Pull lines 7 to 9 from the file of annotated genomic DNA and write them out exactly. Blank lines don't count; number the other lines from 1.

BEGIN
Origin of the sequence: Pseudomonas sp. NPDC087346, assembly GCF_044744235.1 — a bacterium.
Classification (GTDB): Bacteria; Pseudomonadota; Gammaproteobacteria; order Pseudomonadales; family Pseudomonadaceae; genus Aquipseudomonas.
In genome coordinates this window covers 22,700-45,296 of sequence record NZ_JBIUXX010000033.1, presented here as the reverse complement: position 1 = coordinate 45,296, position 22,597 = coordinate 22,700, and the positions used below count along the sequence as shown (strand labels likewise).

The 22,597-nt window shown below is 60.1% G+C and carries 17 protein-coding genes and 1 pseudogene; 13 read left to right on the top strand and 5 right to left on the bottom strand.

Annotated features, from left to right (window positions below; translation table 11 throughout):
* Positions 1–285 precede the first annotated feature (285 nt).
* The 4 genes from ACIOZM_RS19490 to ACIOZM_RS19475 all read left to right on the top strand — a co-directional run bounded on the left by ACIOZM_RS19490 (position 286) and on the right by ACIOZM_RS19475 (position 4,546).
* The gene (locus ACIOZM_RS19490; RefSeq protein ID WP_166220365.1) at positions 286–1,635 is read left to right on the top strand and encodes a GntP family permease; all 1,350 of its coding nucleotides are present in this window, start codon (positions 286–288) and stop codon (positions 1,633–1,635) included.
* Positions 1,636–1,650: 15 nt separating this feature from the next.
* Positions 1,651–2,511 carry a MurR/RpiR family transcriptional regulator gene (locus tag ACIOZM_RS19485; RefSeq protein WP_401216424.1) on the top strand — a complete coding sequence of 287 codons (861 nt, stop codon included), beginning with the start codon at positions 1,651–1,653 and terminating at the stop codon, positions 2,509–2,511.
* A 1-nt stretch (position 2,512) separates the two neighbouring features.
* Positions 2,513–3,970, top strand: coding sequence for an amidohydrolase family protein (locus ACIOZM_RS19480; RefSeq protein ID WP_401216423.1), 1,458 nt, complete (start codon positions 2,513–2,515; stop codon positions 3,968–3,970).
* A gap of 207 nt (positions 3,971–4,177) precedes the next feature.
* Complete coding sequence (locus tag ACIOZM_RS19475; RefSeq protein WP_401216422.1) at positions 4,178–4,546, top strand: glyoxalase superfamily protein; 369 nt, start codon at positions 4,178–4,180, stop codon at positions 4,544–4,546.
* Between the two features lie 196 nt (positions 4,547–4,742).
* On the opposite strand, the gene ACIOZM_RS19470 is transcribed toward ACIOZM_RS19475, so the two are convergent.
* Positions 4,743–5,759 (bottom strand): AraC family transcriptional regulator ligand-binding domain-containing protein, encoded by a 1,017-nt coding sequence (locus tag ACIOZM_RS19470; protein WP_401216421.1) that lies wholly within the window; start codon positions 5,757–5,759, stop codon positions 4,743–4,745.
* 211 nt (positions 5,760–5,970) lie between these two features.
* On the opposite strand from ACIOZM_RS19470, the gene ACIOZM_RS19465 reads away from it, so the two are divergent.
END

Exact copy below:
* The 4 genes from ACIOZM_RS19490 to ACIOZM_RS19475 all read left to right on the top strand — a co-directional run bounded on the left by ACIOZM_RS19490 (position 286) and on the right by ACIOZM_RS19475 (position 4,546).
* The gene (locus ACIOZM_RS19490; RefSeq protein ID WP_166220365.1) at positions 286–1,635 is read left to right on the top strand and encodes a GntP family permease; all 1,350 of its coding nucleotides are present in this window, start codon (positions 286–288) and stop codon (positions 1,633–1,635) included.
* Positions 1,636–1,650: 15 nt separating this feature from the next.